Data engineers are well-known for their proficiencies in SQL, AWS, building big data pipelines and a number of other qualitative and quantitative tasks.
But what about their communication and time management skills?
While tech skills are vital to the role, SQL Developer Mark Dai said that soft skills — like the willingness to regularly collaborate with other departments to discuss a product roadmap — are just as important for success in his work at SPINS. The company provides brands and retailers in the natural, organic and specialty products industry with data and analytics to improve their performance and market presence.
Dai said SPINS’s data engineering team must understand the full scope of the data they handle because it directly impacts customers. In order to release data accurately and on time, he and his team members must be good communicators and adept at reprioritizing duties based on changes that arise.
Below, Dai shared more of the technical and non-technical aspects of his day-to-day work and the tools that enable his success.
What does a typical day look like for you?
During a scheduled data release week, a typical day involves executing, monitoring and troubleshooting workflows in our on-premises and cloud environment. There is also excitement around our day-to-day projects outside of data release week, as we constantly look for ways to enhance our current workflows. For instance, we problem-solve; identify operating procedures; create new automated quality assurance checks; and keep up with new functionality released for our cloud computing.
As a data operation team member, it is important to communicate with a wide range of stakeholders. We need to know about upcoming features and changes to our product library, then evaluate whether there’s anything that needs to be altered in the operation procedure. We also need to understand common questions or requests received by customer success so we can prioritize our work.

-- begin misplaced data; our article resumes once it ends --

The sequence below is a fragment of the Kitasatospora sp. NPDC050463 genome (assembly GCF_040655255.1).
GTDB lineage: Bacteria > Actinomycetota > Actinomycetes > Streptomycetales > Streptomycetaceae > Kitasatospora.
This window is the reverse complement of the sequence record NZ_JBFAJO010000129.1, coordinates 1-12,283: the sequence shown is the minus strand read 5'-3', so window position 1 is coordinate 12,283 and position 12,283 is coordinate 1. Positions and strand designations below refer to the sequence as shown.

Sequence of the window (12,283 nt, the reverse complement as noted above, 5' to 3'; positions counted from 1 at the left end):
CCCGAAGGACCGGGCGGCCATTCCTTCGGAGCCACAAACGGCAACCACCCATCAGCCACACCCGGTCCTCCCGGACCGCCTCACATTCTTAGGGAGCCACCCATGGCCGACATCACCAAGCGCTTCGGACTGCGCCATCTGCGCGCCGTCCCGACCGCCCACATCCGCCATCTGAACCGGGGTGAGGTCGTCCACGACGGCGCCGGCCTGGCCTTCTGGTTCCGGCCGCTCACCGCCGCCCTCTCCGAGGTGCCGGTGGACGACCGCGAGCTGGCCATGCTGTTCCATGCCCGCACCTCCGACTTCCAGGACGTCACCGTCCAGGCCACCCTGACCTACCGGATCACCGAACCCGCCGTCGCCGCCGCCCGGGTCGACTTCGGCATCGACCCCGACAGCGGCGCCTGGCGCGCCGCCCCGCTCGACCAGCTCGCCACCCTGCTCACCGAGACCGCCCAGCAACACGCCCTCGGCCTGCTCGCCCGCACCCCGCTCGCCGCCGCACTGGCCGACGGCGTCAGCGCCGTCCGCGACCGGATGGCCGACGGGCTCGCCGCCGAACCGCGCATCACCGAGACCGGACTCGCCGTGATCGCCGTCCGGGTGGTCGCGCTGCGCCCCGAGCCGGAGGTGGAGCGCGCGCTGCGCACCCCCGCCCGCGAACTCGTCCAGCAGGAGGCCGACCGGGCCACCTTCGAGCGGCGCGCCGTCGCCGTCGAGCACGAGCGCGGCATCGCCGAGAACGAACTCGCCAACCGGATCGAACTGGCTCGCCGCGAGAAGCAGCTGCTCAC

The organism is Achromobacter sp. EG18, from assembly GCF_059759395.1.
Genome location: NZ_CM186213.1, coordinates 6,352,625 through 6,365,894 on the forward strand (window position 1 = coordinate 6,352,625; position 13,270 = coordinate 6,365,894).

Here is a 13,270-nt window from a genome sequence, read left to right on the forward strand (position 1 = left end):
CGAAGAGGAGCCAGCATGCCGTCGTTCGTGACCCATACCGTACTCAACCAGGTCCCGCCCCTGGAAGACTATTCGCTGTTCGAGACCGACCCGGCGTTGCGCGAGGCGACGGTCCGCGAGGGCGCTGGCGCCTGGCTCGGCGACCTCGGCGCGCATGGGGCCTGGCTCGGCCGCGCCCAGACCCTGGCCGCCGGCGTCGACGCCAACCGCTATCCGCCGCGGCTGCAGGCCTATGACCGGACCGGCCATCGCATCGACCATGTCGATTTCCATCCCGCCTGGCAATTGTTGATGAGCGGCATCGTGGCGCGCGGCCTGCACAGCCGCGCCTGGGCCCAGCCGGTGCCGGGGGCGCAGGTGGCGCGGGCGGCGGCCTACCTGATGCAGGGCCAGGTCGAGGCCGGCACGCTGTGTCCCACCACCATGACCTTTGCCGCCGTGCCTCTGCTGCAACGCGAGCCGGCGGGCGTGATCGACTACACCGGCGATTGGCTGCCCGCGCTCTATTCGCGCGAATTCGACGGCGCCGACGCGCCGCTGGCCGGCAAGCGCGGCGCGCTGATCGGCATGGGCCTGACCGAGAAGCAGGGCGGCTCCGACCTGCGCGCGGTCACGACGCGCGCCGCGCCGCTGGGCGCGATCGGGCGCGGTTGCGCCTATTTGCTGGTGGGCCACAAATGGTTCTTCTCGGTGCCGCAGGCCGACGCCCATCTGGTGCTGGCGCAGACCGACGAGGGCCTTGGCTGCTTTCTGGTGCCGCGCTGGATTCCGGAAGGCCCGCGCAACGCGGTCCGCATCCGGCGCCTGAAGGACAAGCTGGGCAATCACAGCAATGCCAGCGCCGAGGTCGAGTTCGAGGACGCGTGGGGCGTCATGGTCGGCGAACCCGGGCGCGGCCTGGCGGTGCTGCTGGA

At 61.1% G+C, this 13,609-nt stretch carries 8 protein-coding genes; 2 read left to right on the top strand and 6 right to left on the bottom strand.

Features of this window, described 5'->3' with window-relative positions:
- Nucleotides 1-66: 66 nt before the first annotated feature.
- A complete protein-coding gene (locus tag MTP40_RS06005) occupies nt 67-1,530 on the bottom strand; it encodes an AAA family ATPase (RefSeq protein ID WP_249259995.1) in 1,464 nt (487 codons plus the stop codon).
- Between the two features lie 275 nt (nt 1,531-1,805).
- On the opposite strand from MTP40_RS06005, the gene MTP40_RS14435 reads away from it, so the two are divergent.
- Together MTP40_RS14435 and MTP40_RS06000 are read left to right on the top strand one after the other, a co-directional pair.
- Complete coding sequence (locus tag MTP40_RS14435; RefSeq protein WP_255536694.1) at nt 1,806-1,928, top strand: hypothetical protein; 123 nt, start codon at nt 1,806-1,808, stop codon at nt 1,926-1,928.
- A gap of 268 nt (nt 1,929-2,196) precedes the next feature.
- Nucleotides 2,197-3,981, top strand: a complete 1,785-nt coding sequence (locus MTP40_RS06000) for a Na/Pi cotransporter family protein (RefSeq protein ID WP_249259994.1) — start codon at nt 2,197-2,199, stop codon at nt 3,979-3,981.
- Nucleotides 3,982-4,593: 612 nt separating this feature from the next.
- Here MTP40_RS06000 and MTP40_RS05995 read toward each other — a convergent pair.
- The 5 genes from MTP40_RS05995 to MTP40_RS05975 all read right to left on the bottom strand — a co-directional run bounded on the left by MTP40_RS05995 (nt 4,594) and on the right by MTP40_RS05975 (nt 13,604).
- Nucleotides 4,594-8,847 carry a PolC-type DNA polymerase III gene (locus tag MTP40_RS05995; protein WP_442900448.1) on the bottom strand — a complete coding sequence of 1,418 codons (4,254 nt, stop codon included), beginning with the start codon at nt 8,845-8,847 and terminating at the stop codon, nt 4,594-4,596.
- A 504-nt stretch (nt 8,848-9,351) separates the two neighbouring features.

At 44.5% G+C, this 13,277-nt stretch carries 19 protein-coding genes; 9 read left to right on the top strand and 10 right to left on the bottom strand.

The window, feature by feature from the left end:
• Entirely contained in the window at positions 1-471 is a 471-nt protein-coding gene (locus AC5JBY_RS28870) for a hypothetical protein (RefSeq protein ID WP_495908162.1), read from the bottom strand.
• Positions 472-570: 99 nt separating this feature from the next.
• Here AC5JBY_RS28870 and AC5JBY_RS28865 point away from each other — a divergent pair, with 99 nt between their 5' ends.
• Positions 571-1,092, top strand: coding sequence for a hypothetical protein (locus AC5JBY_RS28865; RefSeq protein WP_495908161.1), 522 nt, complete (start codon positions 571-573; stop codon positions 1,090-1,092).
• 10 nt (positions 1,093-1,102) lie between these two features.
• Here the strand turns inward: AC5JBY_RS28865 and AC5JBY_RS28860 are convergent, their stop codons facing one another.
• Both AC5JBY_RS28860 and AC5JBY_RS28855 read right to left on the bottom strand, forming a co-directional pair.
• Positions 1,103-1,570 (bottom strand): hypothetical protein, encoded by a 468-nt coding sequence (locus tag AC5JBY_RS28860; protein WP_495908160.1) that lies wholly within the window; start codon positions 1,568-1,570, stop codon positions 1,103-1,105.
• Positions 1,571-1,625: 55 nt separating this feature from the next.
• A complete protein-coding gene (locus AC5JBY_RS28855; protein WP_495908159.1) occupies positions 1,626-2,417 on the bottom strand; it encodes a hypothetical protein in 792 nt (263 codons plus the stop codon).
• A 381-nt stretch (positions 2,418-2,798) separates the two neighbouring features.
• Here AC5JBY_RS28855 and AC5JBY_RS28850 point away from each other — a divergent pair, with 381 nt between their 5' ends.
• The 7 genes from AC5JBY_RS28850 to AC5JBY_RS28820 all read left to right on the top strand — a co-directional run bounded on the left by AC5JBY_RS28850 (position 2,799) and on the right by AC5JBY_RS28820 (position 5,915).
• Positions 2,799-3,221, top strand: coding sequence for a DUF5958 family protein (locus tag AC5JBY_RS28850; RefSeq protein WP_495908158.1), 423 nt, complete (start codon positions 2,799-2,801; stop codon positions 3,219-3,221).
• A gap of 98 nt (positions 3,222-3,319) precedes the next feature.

I mainly use Python and SQL for projects. We also need a strong understanding of various Google Cloud Platform tools and workflow processing engines like Airflow and Azkaban. Occasionally, we need to perform troubleshooting with MySQL, Hadoop Distributed File System and Hadoop logs.
As a data ops team member, it’s important to communicate with a wide range of stakeholders.”
Tell us about a project you’re working on right now that you’re really excited about. What about this project specifically do you find rewarding or challenging?
We are always excited about adding new technologies to our workflow that simplify our daily operations and improve efficiency. One of the current projects I am very excited about is migrating our scripts from our on-premises server to Airflow. This new system will be more efficient than repeatedly deploying code, running the environment and scheduling jobs with cron. Airflow also enhances collaboration, making it easier to trigger processes continuously and share the tools with others.
What’s the most important skill a data engineer needs to be successful in their role?
Although many skills are needed for this role, the most important ones are staying focused and task management under pressure. The bottom line is that data will go directly to customers after our process, so we must make sure that we have good data quality in a limited amount of time. When operation procedures do not go as scheduled, we may need to execute some things out of order to ensure high-priority needs are met.